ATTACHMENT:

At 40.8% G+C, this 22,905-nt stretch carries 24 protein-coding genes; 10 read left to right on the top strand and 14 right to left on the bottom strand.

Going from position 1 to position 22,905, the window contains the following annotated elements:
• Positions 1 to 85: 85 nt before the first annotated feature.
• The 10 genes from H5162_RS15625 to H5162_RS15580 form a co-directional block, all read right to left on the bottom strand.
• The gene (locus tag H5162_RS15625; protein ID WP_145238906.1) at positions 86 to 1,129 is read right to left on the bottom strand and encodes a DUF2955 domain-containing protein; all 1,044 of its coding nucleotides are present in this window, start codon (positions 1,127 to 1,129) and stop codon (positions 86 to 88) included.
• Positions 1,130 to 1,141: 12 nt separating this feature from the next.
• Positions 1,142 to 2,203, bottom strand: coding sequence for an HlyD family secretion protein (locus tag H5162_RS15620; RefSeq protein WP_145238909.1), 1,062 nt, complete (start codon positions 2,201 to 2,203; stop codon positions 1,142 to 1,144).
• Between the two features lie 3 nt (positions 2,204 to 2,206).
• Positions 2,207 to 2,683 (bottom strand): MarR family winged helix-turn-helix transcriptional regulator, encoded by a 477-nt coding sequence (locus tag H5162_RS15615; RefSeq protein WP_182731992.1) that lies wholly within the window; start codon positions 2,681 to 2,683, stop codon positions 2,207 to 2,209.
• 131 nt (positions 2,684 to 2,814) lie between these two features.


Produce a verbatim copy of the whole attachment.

At 40.8% G+C, this 22,905-nt stretch carries 24 protein-coding genes; 10 read left to right on the top strand and 14 right to left on the bottom strand.

Going from position 1 to position 22,905, the window contains the following annotated elements:
• Positions 1 to 85: 85 nt before the first annotated feature.
• The 10 genes from H5162_RS15625 to H5162_RS15580 form a co-directional block, all read right to left on the bottom strand.
• The gene (locus tag H5162_RS15625; protein ID WP_145238906.1) at positions 86 to 1,129 is read right to left on the bottom strand and encodes a DUF2955 domain-containing protein; all 1,044 of its coding nucleotides are present in this window, start codon (positions 1,127 to 1,129) and stop codon (positions 86 to 88) included.
• Positions 1,130 to 1,141: 12 nt separating this feature from the next.
• Positions 1,142 to 2,203, bottom strand: coding sequence for an HlyD family secretion protein (locus tag H5162_RS15620; RefSeq protein WP_145238909.1), 1,062 nt, complete (start codon positions 2,201 to 2,203; stop codon positions 1,142 to 1,144).
• Between the two features lie 3 nt (positions 2,204 to 2,206).
• Positions 2,207 to 2,683 (bottom strand): MarR family winged helix-turn-helix transcriptional regulator, encoded by a 477-nt coding sequence (locus tag H5162_RS15615; RefSeq protein WP_182731992.1) that lies wholly within the window; start codon positions 2,681 to 2,683, stop codon positions 2,207 to 2,209.
• 131 nt (positions 2,684 to 2,814) lie between these two features.